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Garden of Shadows Audio, Cassette – Audiobook, Unabridged
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Top Customer Reviews
Some spoilers next, but I will try not to give too much away.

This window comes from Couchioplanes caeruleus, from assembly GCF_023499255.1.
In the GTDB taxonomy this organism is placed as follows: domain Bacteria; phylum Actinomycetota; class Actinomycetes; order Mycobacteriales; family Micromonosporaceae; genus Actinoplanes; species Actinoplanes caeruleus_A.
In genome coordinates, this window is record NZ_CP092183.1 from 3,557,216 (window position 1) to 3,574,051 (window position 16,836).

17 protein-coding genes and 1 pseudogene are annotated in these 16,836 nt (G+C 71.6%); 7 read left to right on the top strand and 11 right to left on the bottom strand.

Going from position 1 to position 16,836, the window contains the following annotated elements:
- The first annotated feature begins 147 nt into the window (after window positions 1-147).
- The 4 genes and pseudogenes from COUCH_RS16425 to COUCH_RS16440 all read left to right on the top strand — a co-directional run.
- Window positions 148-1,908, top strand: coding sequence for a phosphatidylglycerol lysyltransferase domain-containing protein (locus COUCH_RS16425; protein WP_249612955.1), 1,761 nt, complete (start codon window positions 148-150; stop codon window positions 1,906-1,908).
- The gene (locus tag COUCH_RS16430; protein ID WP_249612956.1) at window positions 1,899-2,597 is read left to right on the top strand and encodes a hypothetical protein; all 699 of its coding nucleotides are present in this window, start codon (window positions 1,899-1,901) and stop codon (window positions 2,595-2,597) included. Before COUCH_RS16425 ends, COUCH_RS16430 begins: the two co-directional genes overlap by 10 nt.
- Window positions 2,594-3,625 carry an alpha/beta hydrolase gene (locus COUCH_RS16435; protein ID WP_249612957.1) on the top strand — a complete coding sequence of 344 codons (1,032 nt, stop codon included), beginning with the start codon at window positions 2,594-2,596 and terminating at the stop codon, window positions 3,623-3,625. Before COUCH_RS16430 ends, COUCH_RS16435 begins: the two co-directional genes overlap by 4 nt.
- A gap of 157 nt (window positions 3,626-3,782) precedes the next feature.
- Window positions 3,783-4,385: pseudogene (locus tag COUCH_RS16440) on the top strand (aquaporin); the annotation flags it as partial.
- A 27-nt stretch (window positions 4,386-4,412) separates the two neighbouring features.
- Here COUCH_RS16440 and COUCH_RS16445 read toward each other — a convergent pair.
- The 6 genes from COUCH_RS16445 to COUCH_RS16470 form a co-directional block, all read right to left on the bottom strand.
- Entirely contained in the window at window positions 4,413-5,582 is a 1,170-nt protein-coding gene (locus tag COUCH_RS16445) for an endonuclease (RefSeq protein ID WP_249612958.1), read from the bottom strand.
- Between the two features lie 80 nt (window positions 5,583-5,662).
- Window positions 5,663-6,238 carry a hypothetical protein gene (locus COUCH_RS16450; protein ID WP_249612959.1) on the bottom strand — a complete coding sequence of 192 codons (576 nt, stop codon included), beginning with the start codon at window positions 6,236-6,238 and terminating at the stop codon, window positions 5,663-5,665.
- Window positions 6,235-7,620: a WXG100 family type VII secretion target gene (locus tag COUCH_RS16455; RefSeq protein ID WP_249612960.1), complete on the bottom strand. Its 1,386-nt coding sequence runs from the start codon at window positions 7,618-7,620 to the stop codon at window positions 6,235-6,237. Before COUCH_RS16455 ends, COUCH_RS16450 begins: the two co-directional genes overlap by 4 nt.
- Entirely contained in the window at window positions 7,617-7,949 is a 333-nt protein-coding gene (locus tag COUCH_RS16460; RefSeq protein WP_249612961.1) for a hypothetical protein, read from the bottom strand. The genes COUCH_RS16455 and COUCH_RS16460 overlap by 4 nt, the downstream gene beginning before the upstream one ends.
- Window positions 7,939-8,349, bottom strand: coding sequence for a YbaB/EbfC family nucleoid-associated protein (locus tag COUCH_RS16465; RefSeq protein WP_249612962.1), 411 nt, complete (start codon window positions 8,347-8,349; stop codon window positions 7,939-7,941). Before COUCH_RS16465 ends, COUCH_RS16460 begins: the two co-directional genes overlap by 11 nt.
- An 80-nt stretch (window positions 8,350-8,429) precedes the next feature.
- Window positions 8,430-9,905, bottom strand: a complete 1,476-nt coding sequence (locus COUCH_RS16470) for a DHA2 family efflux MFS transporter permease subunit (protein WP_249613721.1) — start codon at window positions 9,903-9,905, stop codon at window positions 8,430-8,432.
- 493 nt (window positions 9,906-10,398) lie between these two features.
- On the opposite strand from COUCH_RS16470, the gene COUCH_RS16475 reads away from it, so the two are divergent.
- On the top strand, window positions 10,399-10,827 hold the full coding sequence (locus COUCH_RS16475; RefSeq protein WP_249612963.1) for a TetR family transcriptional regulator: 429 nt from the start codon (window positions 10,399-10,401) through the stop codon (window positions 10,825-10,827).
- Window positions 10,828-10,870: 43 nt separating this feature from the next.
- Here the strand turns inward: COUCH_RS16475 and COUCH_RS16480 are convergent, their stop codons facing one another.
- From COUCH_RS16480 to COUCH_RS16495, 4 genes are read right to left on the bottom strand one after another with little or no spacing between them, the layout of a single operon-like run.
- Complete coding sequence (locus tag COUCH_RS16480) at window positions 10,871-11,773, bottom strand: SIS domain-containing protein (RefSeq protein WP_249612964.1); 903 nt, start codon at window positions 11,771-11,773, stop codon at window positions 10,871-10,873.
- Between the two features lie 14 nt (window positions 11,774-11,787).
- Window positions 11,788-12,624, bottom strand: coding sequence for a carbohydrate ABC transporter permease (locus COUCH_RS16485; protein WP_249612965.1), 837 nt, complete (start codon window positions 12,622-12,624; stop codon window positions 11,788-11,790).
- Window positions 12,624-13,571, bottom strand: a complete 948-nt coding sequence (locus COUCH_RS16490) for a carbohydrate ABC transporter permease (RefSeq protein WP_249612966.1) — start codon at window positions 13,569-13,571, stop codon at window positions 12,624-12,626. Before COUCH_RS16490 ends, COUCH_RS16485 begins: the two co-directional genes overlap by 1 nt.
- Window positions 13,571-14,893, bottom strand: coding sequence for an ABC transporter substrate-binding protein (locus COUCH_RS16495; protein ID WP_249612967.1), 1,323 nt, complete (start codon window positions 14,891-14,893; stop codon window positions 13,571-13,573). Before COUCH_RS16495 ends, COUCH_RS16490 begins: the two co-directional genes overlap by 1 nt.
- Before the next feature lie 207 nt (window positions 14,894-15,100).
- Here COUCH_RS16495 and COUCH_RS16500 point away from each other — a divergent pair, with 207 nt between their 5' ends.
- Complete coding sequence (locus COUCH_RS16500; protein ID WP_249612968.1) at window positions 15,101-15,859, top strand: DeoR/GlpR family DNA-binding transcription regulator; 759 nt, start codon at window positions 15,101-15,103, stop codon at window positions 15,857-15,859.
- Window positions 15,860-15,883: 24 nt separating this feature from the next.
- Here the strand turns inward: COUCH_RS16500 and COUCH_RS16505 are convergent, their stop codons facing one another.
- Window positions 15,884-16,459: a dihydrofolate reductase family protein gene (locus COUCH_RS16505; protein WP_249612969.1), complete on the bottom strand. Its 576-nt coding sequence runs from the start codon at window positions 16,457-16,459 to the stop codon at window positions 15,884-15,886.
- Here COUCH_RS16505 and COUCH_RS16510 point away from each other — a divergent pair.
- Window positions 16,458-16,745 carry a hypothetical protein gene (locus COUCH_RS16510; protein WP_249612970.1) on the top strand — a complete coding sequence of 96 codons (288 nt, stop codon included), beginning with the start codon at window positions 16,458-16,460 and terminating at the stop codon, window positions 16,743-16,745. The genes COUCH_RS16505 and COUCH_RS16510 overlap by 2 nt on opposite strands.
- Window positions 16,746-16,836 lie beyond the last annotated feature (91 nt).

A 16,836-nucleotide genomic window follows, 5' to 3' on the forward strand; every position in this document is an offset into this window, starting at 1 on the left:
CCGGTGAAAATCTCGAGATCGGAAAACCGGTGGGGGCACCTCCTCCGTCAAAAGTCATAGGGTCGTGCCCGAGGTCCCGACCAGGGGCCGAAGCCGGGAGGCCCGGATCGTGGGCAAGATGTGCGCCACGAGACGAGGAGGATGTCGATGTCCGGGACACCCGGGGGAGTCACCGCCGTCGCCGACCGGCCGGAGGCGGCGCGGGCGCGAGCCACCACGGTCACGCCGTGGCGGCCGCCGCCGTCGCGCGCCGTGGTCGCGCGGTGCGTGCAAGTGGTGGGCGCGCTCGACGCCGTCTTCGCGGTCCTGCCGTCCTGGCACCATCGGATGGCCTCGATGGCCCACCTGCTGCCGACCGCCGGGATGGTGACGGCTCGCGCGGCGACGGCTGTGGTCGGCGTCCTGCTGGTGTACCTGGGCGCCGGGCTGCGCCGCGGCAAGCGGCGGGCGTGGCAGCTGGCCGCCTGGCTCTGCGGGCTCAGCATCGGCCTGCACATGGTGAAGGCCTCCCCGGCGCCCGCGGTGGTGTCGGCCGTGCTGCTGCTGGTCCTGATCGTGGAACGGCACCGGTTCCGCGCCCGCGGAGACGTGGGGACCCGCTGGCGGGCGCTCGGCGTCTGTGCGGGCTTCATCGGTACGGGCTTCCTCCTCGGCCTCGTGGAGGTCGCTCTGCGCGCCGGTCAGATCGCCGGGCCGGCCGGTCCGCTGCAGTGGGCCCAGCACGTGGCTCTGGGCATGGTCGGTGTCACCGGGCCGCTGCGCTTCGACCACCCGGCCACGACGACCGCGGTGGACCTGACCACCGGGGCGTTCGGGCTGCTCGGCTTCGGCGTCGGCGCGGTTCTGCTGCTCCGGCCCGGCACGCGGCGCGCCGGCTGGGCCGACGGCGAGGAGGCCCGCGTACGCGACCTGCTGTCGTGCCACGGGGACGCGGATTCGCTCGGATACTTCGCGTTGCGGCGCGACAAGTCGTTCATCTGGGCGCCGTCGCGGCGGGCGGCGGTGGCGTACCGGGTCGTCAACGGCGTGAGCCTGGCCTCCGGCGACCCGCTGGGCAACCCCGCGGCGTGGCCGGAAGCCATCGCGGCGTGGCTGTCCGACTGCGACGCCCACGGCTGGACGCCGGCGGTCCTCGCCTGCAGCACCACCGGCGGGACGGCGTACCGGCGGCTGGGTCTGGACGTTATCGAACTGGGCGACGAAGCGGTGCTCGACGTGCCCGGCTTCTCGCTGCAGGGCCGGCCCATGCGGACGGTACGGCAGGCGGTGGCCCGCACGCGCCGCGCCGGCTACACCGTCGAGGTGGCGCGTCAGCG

I quite enjoyed the beginning of this book and became less enchanted with it by the end, much I imagine like Olivia felt about her marriage to Malcolm Foxworth. Other reviewers have stated it was hard to feel sorry for Olivia based on her actions. I disagree. I feel what Andrews did is entirely plausible given the time period this book starts out in. Olivia starts out a good and just woman of strong faith and propriety. That same faith and sense of propriety and duty are inevitably her downfall. Back in the day it would have been unheard of for a woman to up and leave her husband and family, no matter the circumstances, and a part of Olivia's decisions were also prideful. No woman wants to admit their husband doesn't love them and treats them vilely. And for all of Olivia's strengths, she also has a very low opinion of herself, thus which allows her to accept her fate as Malcolm's unappreciated, cruelly treated wife. Her own father, as much as he loved her, shared a typical view of the time, 'ugly girls are unlikely to find suitable husbands' and further engrained into Olivia to accept whatever her lot in life would be. She herself was naïve in love and doomed herself to a horrible marriage by rushing in. And her own pride and character prevented her from choosing a path that although would have undoubtedly made her life better would have strayed from societal expectations, which was unacceptable to her moral sense of character. Does that excuse her actions, no. But the course of her life and character makes sense as to why she becomes so twisted and lonely by the end of this saga. My rating says 3 stars, but it is more like 3 and a half stars. I think Andrews did a great job of showing how someone good can turn bad and I did feel the need to want to read it to the end. I finished this book in about 2 days. The only time I felt a lull was at the very end when John Amos's character became a more prominent figure and he began to weigh the prose down with his religious fanaticism. Although, his character also shows how the influence of someone can be pivotal to twisting a person to something they are not as well. However, by the time you reach this novel if you are starting from the very fist book in the series that type of character has been seen and done many times over in this series, so starts to feel like Andrews is hitting us over the head with a book saying, "See how influential these characters are!" Andrews also likes to make a character's fault an extreme and that character ends up being the living embodiment of that fault. Not many characters are grey or in between and that makes for a less complex feel overall. My biggest complaint is more about the series as a whole. By the time you reach book 5 so much death and tragedy has occurred you start to feel drained and wiped out. How can one family possibly undergo so much tragedy? And not a single one of them seems to learn from past mistakes. There is no silver lining and not one character seems to have bettered themselves, so it leaves the reader feeling a bit depressed. However, this book is a good example of a character study of how a good person can become twisted into something else by the events around them and their own failings as a human being.